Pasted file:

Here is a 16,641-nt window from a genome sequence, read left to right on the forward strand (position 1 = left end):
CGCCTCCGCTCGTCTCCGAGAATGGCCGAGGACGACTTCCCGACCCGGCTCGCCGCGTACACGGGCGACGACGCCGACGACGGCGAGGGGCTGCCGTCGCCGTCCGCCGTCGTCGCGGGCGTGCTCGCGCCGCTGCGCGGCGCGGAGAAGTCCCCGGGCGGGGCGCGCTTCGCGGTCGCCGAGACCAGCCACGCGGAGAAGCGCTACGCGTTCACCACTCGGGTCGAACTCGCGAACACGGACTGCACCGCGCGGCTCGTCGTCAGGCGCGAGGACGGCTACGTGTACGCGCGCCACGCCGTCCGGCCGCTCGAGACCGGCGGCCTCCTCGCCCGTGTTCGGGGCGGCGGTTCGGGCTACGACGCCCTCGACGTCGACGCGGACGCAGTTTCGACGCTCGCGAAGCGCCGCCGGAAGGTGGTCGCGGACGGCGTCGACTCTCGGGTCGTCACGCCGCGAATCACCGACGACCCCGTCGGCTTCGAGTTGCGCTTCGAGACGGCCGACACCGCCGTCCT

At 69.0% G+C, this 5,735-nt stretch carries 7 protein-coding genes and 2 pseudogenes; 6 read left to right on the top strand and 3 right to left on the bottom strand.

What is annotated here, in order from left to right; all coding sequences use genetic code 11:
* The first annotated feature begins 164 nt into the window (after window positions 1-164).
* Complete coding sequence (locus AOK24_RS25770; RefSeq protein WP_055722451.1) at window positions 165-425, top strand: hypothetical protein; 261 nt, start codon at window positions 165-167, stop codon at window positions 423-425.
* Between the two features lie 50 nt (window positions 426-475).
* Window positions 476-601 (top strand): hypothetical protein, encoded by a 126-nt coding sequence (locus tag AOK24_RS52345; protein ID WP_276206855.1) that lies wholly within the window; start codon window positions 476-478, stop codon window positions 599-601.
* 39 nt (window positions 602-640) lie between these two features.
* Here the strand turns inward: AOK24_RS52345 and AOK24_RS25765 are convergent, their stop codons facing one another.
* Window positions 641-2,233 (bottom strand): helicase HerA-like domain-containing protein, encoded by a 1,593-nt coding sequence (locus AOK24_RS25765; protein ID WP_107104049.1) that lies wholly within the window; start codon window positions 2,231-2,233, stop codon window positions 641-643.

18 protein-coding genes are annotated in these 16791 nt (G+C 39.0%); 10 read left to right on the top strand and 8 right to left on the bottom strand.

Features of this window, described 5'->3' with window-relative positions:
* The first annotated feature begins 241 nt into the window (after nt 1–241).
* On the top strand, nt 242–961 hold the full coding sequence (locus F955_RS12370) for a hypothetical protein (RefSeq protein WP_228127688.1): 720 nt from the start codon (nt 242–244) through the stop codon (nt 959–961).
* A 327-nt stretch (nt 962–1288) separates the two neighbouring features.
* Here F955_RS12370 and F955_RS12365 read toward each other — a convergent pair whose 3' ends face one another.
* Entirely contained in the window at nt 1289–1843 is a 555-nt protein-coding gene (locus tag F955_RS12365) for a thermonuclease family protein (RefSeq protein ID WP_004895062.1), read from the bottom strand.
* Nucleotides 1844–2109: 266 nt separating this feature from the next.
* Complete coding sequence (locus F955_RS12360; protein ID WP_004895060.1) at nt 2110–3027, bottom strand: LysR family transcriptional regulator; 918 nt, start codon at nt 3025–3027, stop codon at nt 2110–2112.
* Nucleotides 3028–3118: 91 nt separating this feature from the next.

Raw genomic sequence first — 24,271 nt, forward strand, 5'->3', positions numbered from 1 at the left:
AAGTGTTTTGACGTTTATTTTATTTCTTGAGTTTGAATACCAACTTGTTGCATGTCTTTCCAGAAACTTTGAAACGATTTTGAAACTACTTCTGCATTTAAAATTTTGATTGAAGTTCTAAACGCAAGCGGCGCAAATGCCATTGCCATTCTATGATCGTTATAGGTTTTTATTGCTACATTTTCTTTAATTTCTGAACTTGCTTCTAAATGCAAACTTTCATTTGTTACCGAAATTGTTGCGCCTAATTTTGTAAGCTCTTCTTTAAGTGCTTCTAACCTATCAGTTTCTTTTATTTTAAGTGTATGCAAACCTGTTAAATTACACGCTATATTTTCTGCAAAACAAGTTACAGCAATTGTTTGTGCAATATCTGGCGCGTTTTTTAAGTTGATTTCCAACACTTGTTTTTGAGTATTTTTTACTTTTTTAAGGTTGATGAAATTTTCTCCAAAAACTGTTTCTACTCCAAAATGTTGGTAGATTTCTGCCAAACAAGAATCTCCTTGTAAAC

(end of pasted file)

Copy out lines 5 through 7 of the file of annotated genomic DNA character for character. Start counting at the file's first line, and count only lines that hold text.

* The first annotated feature begins 164 nt into the window (after window positions 1-164).
* Complete coding sequence (locus AOK24_RS25770; RefSeq protein WP_055722451.1) at window positions 165-425, top strand: hypothetical protein; 261 nt, start codon at window positions 165-167, stop codon at window positions 423-425.
* Between the two features lie 50 nt (window positions 426-475).